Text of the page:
The Eliot Glazer Interview

Today I chat with the fellow behind the wonderful website and now new book My Parents Were Awesome. He is a writer and comedian in New York whose stuff can be found about the web and onstage at the UCB Theatre. You can learn much more about what makes him tick here.

Congratulations on the book: how was your party? Did you have time to enjoy it?
Thank you! The book release party was amazing. The place was packed, and it was such an outpouring of support from my friends and family. Giulia Rozzi (a contributor) did stand-up, and blew the roof off. And Dave Itzkoff, Rachel Shukert, and Rachel Sklar all read, which was an honor. And my parents sat in the front after I'd asked them not to. So that was appropriate.

What was the most difficult part of turning the blog into the book?
Definitely the time crunch. Initially, we were supposed to be on shelves for the holidays (before it was changed to 4/11 in time for Mother's Day), so I only had about three months to collect and edit over 40 essays, which launched me into a sort of nervous breakdown. But it was worth it. Or at least it will be when I'm talking about it over champagne flutes with KLG and Hoda (fingers crossed).

Between your book/site, "Shit My Dad Says," Dads on Vacation and Postcards From Yo Momma, celebrating one's parents, ironically or not, seems to be an unlikely trend. What do you think is behind that?

I'm no expert (on anything), but I think our generation is one that was never necessarily expected to rebel. I mean, a lot of us were dicks to our parents when we were teenagers (that's the rule because teenagers are gross), but, unlike Gen X'ers and Boomers, we were smoldered with love and encouragement in a way that no prior generation ever was. We were constantly told how special we were, and today it's sort of reached an excessive boiling point, the way so many kids seem to assume now that they deserve baseless fame and fortune (see CJ Fam). Nevertheless, that sentiment of parents rallying behind their kids more than ever before is probably what has resulted in compassionate, appreciative children.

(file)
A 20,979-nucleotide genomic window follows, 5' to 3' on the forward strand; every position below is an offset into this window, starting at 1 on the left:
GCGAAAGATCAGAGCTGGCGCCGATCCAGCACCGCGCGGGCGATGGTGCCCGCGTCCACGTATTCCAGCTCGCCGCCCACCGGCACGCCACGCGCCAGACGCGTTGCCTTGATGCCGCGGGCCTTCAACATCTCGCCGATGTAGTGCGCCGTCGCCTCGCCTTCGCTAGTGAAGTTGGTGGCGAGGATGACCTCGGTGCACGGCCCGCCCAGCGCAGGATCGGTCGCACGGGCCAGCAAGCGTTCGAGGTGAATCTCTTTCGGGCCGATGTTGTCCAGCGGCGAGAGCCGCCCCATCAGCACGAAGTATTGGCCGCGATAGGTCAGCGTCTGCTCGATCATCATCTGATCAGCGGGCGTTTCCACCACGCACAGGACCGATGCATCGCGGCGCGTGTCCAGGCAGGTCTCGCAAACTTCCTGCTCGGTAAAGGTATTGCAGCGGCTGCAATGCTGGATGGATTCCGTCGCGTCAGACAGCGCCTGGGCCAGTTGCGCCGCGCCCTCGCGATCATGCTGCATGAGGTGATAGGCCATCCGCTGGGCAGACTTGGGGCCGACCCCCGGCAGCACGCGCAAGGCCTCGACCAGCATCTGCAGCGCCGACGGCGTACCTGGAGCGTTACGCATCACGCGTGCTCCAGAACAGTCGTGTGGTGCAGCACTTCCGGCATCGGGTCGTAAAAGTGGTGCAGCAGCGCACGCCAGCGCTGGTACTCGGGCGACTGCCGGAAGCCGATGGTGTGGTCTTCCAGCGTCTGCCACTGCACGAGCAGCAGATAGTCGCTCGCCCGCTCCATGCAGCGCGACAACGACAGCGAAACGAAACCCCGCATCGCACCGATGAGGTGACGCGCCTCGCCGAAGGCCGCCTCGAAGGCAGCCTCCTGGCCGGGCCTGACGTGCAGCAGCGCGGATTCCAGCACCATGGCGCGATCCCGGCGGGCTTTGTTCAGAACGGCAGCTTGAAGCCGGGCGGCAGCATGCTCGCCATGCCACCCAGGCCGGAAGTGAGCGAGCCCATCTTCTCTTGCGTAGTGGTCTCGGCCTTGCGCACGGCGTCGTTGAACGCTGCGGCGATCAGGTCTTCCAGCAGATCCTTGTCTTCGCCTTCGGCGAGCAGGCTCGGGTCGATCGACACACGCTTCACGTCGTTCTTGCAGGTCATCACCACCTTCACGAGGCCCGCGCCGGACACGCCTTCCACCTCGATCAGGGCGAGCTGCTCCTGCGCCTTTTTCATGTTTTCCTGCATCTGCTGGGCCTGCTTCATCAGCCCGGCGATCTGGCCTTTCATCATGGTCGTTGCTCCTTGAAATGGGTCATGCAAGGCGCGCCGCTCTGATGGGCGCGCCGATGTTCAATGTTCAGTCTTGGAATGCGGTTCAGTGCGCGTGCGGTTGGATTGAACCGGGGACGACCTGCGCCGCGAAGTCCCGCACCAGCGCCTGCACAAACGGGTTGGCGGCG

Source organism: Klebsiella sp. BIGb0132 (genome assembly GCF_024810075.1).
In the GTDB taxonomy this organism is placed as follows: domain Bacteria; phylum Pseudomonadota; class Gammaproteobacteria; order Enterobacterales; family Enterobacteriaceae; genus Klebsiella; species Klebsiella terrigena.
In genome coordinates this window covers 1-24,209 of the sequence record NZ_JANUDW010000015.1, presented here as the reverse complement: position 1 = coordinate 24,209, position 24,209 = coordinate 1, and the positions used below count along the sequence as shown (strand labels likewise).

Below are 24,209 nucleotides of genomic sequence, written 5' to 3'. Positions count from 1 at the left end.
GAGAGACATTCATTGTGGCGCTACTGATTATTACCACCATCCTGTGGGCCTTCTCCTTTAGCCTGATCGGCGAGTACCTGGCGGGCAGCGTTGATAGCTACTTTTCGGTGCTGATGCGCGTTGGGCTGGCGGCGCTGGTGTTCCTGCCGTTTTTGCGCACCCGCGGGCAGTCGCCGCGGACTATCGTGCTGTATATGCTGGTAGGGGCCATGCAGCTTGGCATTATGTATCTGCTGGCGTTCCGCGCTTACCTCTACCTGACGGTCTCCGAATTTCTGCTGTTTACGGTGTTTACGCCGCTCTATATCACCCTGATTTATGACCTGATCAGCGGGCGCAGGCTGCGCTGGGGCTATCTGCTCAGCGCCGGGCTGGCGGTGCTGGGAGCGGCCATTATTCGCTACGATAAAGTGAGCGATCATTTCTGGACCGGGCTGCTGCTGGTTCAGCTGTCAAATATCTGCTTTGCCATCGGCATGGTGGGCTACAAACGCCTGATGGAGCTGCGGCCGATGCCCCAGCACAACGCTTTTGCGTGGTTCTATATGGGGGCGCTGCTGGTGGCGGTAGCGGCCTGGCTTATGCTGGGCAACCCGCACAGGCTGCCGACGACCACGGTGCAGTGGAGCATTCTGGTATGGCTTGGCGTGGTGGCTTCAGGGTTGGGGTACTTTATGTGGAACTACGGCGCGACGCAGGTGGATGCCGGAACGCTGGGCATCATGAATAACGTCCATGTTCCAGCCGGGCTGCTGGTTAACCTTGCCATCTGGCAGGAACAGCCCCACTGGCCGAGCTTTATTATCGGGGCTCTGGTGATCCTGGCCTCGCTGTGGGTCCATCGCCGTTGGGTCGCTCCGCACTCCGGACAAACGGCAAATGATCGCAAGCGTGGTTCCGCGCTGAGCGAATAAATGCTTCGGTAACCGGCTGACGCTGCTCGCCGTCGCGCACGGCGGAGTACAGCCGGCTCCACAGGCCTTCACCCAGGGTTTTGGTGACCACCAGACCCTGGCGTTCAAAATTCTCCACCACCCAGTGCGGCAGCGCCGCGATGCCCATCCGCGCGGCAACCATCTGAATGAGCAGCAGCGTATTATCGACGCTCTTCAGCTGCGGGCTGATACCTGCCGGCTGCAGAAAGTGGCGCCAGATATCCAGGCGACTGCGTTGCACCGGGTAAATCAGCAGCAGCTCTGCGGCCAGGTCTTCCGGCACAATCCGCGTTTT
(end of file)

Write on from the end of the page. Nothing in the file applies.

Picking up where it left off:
I can't help but notice that the "Hipstamatic" function on iPhones tends to recreate a photographic feel that we actually see in photos on the site. How much do you think people's enjoyment of the site is derived from sentimentality, and how much from a simple enjoyment of photography?
That's such a great point. Our generation (and our kids) won't experience nostalgia the way our parents and grandparents have, which might be why hipster fashion at its most mainstream, like American Apparel, bets on us dressing timelessly, as does Hipstamatic in the way we're photographed. People who appreciate aesthetics don't want to look back on their life in hi-res Facebook pictures where you can see visible sweat stains and acne scars (all of my friends have acne scars). We want to look timeless, which is what Hipstamatic encapsulates perfectly. And while there's definitely a major quotient of people who look at the site because they like photography, I think it functions as more than just a photo blog.

What do you think is the best representative essay from the book?

My friend, Jackie Mancini, who is the child of a divorce, does an incredible job connecting the dots between her biological father's life and her own impulsive, nomadic, thrill-seeking behavior. He was never the perfect father, and yet she's learned that, although their relationship is anything but ideal, she has grown to understand him as someone who, like it or not, makes up an enormous portion of her personality. Through pictures and nostalgic paraphernalia, Jackie writes about how she realizes that she'll never be able to escape her own DNA, and that, despite his faults, she has learned to cherish her dad for what he can offer.